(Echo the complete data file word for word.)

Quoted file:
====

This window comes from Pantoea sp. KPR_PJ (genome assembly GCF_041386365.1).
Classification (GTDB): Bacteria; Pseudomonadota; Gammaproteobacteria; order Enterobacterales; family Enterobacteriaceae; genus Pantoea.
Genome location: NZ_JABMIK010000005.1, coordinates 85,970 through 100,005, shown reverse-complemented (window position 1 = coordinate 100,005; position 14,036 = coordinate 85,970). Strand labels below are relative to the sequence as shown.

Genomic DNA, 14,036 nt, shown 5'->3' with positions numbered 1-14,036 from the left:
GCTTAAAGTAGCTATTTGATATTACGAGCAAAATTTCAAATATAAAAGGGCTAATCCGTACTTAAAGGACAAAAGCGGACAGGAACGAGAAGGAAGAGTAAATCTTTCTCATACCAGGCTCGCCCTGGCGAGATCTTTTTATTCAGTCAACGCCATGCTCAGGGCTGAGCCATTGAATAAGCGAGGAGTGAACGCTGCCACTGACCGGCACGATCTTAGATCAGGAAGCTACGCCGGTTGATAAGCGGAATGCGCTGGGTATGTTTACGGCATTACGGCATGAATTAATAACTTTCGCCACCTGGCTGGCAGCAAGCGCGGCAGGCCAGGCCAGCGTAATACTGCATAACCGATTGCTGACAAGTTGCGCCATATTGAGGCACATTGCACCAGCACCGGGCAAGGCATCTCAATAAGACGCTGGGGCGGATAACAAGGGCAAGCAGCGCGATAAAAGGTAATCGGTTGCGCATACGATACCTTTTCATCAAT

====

This window comes from Pantoea sp. KPR_PJ (genome assembly GCF_041386365.1).
Classification (GTDB): Bacteria; Pseudomonadota; Gammaproteobacteria; order Enterobacterales; family Enterobacteriaceae; genus Pantoea.
Genome location: NZ_JABMIK010000005.1, coordinates 85,970 through 100,005, shown reverse-complemented (window position 1 = coordinate 100,005; position 14,036 = coordinate 85,970). Strand labels below are relative to the sequence as shown.

Genomic DNA, 14,036 nt, shown 5'->3' with positions numbered 1-14,036 from the left:
GCTTAAAGTAGCTATTTGATATTACGAGCAAAATTTCAAATATAAAAGGGCTAATCCGTACTTAAAGGACAAAAGCGGACAGGAACGAGAAGGAAGAGTAAATCTTTCTCATACCAGGCTCGCCCTGGCGAGATCTTTTTATTCAGTCAACGCCATGCTCAGGGCTGAGCCATTGAATAAGCGAGGAGTGAACGCTGCCACTGACCGGCACGATCTTAGATCAGGAAGCTACGCCGGTTGATAAGCGGAATGCGCTGGGTATGTTTACGGCATTACGGCATGAATTAATAACTTTCGCCACCTGGCTGGCAGCAAGCGCGGCAGGCCAGGCCAGCGTAATACTGCATAACCGATTGCTGACAAGTTGCGCCATATTGAGGCACATTGCACCAGCACCGGGCAAGGCATCTCAATAAGACGCTGGGGCGGATAACAAGGGCAAGCAGCGCGATAAAAGGTAATCGGTTGCGCATACGATACCTTTTCATCAAT